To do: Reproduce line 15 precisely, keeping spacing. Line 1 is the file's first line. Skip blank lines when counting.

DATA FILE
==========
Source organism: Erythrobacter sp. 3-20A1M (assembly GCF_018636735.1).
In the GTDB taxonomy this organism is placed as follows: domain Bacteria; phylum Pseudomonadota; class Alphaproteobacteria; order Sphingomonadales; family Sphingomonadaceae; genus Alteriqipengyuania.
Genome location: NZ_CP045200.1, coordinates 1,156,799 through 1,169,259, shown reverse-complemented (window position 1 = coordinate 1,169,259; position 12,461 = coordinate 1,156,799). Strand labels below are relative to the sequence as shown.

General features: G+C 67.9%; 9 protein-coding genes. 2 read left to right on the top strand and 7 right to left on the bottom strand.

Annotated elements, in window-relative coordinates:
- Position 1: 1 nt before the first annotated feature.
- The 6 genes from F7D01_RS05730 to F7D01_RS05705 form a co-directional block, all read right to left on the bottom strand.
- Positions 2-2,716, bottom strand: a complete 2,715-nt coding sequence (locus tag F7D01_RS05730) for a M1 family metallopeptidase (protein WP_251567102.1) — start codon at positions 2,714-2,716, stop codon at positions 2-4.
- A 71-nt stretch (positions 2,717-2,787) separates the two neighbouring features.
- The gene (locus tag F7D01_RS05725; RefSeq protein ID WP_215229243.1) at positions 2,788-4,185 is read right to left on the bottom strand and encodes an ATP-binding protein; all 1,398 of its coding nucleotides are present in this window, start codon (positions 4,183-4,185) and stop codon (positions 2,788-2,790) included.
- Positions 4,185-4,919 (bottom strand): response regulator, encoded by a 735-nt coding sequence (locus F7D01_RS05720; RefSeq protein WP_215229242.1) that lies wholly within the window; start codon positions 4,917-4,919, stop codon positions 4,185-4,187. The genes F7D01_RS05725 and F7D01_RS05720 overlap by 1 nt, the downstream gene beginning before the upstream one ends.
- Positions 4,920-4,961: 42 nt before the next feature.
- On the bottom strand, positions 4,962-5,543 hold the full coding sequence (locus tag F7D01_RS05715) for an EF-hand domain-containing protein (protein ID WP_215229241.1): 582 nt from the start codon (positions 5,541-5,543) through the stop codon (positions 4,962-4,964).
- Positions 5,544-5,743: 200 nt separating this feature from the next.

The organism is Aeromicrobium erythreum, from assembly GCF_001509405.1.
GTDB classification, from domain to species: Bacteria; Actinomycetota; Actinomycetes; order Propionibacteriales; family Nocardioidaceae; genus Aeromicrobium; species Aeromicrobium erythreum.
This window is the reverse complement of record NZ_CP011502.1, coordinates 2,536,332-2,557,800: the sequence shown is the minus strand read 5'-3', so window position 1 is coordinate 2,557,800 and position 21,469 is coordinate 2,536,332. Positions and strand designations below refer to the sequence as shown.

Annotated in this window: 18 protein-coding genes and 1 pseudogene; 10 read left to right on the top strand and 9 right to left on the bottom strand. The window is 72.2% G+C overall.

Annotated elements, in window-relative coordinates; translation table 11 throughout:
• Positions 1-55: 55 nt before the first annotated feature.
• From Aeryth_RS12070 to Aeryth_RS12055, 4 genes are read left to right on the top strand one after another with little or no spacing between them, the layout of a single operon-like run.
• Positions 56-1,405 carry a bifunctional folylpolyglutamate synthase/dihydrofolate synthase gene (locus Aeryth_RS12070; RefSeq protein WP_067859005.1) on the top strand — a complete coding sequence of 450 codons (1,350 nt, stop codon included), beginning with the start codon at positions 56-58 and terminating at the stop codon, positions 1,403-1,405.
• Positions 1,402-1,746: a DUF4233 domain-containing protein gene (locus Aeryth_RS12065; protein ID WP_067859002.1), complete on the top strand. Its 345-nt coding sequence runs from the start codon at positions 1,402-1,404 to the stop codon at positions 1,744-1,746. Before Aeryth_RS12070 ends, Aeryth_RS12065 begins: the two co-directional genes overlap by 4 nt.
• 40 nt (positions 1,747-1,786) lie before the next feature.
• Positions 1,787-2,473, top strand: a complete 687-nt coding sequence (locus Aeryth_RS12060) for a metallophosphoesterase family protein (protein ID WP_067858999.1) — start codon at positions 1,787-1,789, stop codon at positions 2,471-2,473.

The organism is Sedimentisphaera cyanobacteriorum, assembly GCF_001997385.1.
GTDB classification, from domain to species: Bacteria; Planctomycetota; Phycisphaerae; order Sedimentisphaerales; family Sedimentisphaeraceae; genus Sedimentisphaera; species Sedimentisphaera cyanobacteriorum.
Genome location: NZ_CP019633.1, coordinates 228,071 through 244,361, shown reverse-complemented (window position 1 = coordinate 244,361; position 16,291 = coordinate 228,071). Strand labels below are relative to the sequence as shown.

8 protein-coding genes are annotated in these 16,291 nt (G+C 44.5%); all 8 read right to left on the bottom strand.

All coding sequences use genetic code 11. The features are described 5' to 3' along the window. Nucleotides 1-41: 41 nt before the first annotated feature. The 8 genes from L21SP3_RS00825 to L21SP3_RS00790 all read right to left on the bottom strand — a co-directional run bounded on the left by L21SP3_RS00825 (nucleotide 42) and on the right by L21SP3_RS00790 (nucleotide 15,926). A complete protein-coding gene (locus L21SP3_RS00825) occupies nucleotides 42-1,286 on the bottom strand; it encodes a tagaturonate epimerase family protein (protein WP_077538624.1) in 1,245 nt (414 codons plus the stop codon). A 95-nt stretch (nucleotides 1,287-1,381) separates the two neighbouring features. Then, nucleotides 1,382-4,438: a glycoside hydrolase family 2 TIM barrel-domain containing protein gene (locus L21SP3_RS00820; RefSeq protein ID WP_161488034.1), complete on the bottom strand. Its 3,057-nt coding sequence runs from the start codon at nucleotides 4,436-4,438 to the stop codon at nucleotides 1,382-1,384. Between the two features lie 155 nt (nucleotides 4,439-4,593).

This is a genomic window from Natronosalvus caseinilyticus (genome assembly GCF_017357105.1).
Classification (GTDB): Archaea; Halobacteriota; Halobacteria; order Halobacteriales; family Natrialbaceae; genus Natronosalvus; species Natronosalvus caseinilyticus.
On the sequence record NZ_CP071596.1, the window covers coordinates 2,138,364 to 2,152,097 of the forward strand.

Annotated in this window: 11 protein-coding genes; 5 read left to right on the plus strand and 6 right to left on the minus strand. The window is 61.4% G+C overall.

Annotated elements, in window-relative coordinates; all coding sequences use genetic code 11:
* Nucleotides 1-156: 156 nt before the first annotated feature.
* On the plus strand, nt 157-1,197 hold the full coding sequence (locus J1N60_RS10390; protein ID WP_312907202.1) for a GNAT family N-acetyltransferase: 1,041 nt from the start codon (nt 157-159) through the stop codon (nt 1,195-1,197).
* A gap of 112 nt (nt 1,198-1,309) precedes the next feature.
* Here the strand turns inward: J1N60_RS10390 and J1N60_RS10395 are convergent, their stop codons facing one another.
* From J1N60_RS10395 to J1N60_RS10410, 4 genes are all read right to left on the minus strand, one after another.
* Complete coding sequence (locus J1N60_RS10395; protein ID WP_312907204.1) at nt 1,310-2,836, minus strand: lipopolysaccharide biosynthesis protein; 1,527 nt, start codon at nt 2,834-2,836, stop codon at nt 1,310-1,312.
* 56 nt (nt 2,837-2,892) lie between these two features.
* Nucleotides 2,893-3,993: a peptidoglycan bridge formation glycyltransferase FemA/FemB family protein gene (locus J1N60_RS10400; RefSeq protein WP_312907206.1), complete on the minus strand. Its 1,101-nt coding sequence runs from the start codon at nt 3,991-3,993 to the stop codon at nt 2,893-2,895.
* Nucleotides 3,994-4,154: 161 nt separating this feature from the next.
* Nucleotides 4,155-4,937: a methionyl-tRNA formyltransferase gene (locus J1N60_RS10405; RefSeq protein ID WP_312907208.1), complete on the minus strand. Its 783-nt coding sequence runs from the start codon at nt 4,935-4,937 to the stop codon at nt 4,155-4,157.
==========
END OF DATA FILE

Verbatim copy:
The organism is Aeromicrobium erythreum, from assembly GCF_001509405.1.